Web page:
Quite a few folks out there loathe to give praise to a government program, and often for good reason.
But this joint effort with the Missouri Department of Natural Resources and the U.S. Environmental Protection Agency targets abandoned gas stations along Route 66 for cleanup so they can be reused.
The Missouri DNR produced this video explaining the program. It uses the Route 66 Welcome Center in Webb City, Mo., as a success story:
The description with the video says:
Many services, such as gas stations, restaurants, motels and drive-in theaters, were constructed along Route 66. As the interstate took the place of the original highway, many of these businesses closed and became abandoned. Several of the abandoned underground storage tanks at the gas stations were never properly addressed and may have leaked gasoline into the soil and groundwater. These issues could pose a current or future risk to human health or the environment.
To help fix this potential issue the department will use money available through the Environmental Protection Agency’s Office of Underground Storage Tanks. It is hoped these assessments will lead to the clean-up and the eventual safe reuse of these abandoned station properties. See how this program helped create the Webb City Route 66 Information Center at dnr.mo.gov/env/hwp/rte66infocenter.htm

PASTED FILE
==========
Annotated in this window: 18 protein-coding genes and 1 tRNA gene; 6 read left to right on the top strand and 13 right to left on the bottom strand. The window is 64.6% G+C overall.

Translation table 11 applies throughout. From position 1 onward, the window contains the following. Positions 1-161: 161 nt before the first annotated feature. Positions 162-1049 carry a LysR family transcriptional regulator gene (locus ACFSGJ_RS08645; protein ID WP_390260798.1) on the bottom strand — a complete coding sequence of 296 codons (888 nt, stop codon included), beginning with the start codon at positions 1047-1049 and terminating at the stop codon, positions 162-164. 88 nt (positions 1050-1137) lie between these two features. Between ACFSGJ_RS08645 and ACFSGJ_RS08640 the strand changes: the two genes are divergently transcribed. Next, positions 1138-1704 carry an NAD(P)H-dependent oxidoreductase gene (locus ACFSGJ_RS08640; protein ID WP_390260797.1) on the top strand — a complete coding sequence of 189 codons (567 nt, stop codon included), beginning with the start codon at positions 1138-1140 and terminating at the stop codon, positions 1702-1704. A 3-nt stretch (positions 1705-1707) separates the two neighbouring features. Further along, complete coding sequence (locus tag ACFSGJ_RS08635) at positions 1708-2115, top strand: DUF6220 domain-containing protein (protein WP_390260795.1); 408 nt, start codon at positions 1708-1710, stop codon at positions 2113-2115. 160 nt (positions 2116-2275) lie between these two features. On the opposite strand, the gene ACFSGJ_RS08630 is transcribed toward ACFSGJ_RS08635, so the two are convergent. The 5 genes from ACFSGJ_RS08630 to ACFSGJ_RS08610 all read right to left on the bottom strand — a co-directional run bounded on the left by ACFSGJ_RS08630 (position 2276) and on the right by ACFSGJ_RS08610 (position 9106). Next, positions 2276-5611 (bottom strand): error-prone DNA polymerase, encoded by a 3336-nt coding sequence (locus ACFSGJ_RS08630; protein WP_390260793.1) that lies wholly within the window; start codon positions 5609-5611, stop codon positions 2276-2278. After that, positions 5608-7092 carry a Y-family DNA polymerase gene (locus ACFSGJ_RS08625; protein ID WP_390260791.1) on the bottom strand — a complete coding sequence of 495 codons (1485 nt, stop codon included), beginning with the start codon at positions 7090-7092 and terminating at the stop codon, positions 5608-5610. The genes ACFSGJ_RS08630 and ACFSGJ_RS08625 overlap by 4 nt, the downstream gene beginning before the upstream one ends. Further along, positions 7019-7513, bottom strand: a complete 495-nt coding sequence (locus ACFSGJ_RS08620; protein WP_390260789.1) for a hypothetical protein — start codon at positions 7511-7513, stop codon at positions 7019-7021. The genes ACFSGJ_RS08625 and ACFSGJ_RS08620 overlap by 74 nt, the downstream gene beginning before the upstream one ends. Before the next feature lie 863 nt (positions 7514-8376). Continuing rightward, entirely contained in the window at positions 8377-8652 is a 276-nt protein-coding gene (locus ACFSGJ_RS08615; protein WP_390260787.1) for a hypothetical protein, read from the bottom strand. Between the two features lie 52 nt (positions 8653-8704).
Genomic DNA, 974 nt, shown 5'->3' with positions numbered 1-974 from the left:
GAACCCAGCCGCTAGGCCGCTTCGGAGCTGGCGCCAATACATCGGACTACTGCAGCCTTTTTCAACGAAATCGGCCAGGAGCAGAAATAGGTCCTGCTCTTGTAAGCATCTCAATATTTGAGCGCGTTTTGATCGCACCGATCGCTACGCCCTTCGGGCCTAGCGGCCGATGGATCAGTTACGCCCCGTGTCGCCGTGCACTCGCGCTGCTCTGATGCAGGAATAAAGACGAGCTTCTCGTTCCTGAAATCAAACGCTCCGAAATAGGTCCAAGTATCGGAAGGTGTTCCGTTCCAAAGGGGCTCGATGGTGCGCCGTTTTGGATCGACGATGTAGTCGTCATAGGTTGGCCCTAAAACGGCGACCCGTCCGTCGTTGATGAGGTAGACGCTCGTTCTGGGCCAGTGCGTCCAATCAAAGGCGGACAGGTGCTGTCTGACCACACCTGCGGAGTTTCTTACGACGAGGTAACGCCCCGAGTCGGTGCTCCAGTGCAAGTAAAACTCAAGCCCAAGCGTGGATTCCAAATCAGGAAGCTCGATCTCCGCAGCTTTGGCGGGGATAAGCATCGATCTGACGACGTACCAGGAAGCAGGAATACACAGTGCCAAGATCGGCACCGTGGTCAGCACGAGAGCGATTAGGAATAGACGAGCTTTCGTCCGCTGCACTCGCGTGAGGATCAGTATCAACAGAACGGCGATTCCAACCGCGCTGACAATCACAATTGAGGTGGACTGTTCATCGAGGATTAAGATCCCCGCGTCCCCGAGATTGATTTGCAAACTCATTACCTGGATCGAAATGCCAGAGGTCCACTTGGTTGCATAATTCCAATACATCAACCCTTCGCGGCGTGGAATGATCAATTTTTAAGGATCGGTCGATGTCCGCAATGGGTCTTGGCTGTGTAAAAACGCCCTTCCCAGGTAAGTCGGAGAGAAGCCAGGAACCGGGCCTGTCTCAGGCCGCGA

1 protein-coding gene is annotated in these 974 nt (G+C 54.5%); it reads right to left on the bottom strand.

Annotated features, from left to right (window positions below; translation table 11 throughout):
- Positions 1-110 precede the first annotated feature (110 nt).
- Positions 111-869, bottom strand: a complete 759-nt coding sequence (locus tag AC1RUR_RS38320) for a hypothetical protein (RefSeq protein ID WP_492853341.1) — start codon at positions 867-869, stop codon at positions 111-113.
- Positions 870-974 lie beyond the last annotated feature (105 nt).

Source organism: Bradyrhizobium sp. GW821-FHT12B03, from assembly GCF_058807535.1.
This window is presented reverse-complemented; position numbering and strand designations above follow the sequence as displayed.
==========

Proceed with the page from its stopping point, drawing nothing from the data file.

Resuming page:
The department is looking for potential sites and is asking for suggestions from residents in communities along the historic roadway. To inform the department about any projects your community may have, contact the department at 573-751-6822 or send e-mail to [email protected] before Sept. 15.
Arizona has had a similar program for in place for years, and it’s received a lot of praise — not just for ridding a potentially dangerous contamination site, but spurring new development along the Route 66 corridor.